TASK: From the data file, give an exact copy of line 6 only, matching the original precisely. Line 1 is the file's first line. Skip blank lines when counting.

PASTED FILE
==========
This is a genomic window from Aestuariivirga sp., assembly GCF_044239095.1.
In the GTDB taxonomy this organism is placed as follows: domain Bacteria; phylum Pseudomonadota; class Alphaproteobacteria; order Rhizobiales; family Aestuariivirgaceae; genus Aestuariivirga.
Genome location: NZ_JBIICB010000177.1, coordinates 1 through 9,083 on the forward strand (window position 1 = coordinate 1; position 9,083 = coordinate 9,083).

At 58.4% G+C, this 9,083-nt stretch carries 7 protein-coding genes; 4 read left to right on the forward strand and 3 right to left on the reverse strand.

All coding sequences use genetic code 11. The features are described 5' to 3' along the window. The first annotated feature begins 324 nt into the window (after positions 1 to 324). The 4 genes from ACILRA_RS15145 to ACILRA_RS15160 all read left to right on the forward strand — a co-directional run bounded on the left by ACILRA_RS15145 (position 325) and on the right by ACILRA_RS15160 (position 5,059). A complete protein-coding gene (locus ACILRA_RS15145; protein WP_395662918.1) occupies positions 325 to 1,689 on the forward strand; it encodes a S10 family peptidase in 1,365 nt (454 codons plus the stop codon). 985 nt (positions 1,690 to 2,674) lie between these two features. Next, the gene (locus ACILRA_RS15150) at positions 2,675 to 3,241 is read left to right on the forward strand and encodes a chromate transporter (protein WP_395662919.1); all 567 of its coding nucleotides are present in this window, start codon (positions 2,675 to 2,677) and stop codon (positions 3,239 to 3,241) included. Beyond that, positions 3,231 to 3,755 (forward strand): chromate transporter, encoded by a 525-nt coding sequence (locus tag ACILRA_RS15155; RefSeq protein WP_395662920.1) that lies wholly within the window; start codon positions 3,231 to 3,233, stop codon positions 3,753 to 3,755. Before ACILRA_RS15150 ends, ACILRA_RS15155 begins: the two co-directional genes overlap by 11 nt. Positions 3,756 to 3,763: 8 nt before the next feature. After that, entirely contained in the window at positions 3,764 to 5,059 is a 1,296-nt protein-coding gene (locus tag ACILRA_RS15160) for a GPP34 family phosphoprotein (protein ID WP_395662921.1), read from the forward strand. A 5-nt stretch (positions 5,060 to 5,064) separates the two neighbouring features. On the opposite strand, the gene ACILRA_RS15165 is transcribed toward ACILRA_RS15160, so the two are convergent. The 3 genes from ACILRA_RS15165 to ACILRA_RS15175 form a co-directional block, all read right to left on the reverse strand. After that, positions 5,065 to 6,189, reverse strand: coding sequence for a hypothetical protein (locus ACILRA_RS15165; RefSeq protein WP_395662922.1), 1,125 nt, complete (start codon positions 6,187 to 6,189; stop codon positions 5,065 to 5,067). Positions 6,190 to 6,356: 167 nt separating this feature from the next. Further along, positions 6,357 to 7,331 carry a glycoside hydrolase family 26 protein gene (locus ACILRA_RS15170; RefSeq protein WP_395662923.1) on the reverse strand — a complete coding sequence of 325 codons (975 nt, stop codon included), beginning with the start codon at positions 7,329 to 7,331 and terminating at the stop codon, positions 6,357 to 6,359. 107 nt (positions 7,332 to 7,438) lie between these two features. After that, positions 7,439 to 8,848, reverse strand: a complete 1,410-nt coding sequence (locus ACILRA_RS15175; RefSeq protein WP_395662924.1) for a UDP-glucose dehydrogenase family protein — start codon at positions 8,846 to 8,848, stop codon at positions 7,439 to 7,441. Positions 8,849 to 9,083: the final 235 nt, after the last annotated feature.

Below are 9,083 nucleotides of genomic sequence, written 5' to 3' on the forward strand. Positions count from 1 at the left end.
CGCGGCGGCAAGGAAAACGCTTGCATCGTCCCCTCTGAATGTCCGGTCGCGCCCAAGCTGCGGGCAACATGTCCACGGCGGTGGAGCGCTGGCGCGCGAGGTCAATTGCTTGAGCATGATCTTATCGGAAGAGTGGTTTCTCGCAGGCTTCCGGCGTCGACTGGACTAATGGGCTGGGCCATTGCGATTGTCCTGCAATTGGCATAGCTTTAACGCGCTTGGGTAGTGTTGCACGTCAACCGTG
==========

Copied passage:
Below are 9,083 nucleotides of genomic sequence, written 5' to 3' on the forward strand. Positions count from 1 at the left end.